I recently formulated a novel thesis—as yet unpublished by either the Journal of Applied Psychology or the International Journal of Gastronomy and Food Science—that suggests the mood of the country can best be gauged by the waxing or waning popularity of chicken parmesan platters at local restaurants.
I plan on calling it the Red Sauce Theorem. When things are looking good— booming stock market, low unemployment, a dearth of foreign entanglements—diners and restaurateurs stiff-arm the red-sauce Italian American staples for Old World Italian esoterica, like tripe Bolognese and porchetta di testa.
When things turn more sanguine—say, in the wake of a global pandemic—there’s an immediate run on parmesans, piccatas, and lasagnas. It happened just last year, when a slew of new Italian spots opened in downtown Chicago and proceeded to hawk high-end takes on Italian comfort food, from $60 bone-in veal chop parmesan to scamorza-stuffed arancini with ’nduja aioli.
At Za Za’s Trattoria in Clarendon Hills, owner Tony Donati can’t help but chuckle at the sheer brazenness of it all. Charge $60 for veal parm? Forgeddaboutit. That’s not exactly Tony’s style. “Look, we keep things very simple here,” says Donati. “My grandfather was a chef. My wife is a wonderful cook. We pay extra to buy the best tomatoes and meat and seafood we can. Our fish is fresh, never frozen. We make our own sauces, some using family recipes. I’m seeing all these new cuts of meat and fancy dishes out there, but as far as I’m concerned a bone-in filet is nothing more than a way to charge someone an extra 25 bucks for a filet.”
Tony will stick to his rustic classics, thank you very much. The kind of dishes that make you want to hum Sinatra and Dean Martin tunes after every bite. Take his silver-platter meatball appetizer, for instance. Two giant meatballs—the size of Vidalia onions—are moated by a pool of red sauce. Wonderful stuff. The meatballs are made from ground beef, browned pork, plus a little ground sausage, bound with a classic blend of breadcrumbs and Romano cheese. We couldn’t get enough of the slightly sweet sauce, so much so that we requested a second bread basket to sop up every last drop of the stuff.
Turns out the locals can’t get enough of Donati’s restaurant either. He’s been running Za Za’s in Clarendon Hills for over 20 years. His recipe book is 400 to 500 entries deep, but over the years, he has realized the value of sticking to his best sellers. Tony is a good listener. When enough people rave about a particular dish, he casts it in stone on his menu. “If someone comes back to us because they really like a particular dish,” he says, “how does it help us to have them sit down and see it’s no longer here?”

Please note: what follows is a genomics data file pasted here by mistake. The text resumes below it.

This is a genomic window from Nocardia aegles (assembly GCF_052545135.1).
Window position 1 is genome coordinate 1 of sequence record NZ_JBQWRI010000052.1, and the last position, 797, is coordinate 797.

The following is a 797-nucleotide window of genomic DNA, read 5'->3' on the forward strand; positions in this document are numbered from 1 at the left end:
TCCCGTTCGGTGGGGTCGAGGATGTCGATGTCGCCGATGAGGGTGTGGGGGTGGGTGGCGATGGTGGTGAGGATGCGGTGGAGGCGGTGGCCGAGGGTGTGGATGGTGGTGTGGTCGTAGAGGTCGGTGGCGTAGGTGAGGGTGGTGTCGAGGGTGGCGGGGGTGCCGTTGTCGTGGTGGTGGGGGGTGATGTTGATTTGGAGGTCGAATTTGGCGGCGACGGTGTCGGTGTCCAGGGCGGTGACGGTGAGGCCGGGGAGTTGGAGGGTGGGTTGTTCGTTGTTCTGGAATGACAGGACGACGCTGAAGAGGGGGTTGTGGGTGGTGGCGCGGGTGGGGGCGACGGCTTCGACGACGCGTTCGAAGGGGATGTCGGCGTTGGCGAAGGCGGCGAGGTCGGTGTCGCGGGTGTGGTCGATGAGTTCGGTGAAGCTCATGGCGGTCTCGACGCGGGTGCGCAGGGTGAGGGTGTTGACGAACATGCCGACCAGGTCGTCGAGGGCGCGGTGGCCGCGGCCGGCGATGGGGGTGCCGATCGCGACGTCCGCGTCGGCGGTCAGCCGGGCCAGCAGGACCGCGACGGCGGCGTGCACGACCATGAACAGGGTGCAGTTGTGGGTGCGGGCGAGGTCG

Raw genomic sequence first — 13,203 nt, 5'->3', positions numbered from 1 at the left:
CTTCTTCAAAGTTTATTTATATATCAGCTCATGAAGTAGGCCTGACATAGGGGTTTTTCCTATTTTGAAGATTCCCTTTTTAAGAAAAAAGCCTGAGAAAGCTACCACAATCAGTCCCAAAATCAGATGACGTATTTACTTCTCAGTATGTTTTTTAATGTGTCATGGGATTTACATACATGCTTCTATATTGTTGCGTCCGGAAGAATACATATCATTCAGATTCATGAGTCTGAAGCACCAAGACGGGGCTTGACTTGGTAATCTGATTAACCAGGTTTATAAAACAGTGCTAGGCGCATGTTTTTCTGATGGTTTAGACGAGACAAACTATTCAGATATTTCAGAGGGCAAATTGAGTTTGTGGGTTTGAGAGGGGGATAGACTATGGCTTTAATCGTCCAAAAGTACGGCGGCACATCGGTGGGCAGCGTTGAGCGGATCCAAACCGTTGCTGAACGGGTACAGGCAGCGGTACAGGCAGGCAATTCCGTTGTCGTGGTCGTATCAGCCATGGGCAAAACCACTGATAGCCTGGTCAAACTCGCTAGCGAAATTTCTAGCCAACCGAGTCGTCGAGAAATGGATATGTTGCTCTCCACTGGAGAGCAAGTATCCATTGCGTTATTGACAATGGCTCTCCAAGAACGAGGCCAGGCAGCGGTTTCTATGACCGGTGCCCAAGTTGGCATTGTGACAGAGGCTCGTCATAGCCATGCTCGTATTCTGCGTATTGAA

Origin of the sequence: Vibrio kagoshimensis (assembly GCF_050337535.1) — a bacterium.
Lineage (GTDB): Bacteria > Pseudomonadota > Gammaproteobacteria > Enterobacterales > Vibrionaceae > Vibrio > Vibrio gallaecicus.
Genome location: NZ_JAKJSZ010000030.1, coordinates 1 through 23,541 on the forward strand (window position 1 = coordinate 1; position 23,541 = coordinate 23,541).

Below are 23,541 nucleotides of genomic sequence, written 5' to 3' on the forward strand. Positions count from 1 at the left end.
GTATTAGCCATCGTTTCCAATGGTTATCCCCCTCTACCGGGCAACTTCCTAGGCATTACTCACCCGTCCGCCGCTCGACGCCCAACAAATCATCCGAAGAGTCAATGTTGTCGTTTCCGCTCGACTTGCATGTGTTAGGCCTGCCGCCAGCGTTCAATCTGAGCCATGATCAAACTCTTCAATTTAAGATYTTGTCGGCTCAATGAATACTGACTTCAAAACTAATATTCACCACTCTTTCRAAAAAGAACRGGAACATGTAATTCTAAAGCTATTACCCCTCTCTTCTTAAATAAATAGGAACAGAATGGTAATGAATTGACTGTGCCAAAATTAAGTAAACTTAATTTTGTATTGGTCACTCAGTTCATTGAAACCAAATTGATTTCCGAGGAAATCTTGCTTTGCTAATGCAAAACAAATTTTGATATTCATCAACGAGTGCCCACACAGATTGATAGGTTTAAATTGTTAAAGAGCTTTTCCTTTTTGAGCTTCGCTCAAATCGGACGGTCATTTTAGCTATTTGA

When we return, we’ll certainly have our list of favorites. Za Za’s extra-thin beef carpaccio comes overloaded with enough toppings to rival any South Side “kitchen-sink” pizza. The keys to Za Za’s carpaccio? No. 1: The use of oversized capers, which amplify the dish’s signature brininess. And No. 2: slivers of avocado that imbue it with color while providing it a creamy counterbalance to all the acidity.
Given that some of Tony’s family hails from Northern Italy, it’s not surprising that the scallops Toscano is a white-wine masterpiece. We loved the lilt of licorice and allium-like sweetness created by melting down leeks and fennel. It’s a must-order dish, as is Nana’s gravy, an old-school Sunday supper classic made the right way, using pork neck bones. There’s not much meat on those bones, but what you do receive is as melt-away tender and flavorful as roasted bone marrow.
In terms of entrees, we recommend two Northern specialties: the pork tenderloin saltimbocca topped with prosciutto and mozzarella, which is buoyed by a semi-sweet brandy sauce. In terms of seafood, you can’t go wrong with one of the house’s semi-regular specials, the Dover sole, which is accompanied by a balsamic-white wine glaze.
How about the chicken parm? Yes, Za Za’s has its own dandy little version—no imported panko breadcrumbs nor funky bone-in option needed. It costs a fraction of what you’ll pay downtown and comes with an extra side of linguine at no extra charge. We’d give you a grade, but we needed to leave room for Za Za’s tiramisu, which proved to be as light as fresh-whipped Chantilly cream. And besides, why should I spend any extra time perfecting my second red sauce theorem, when I can eat the real stuff at Tony’s place instead? Zaza’s Italian Trattoria and Pasteria is located at 441 Ogden Avenue in Clarendon Hills.
Za Za’s regularly runs by-the-glass specials from its wine list, often slashing prices on rosés and Napa blends, but its cocktail list is pretty standard fare, albeit with the inclusion of a couple sweeter tipples, like the house’s banana split martini.
For more information, call 630-920-0500 or visit zazasclarendonhills.com.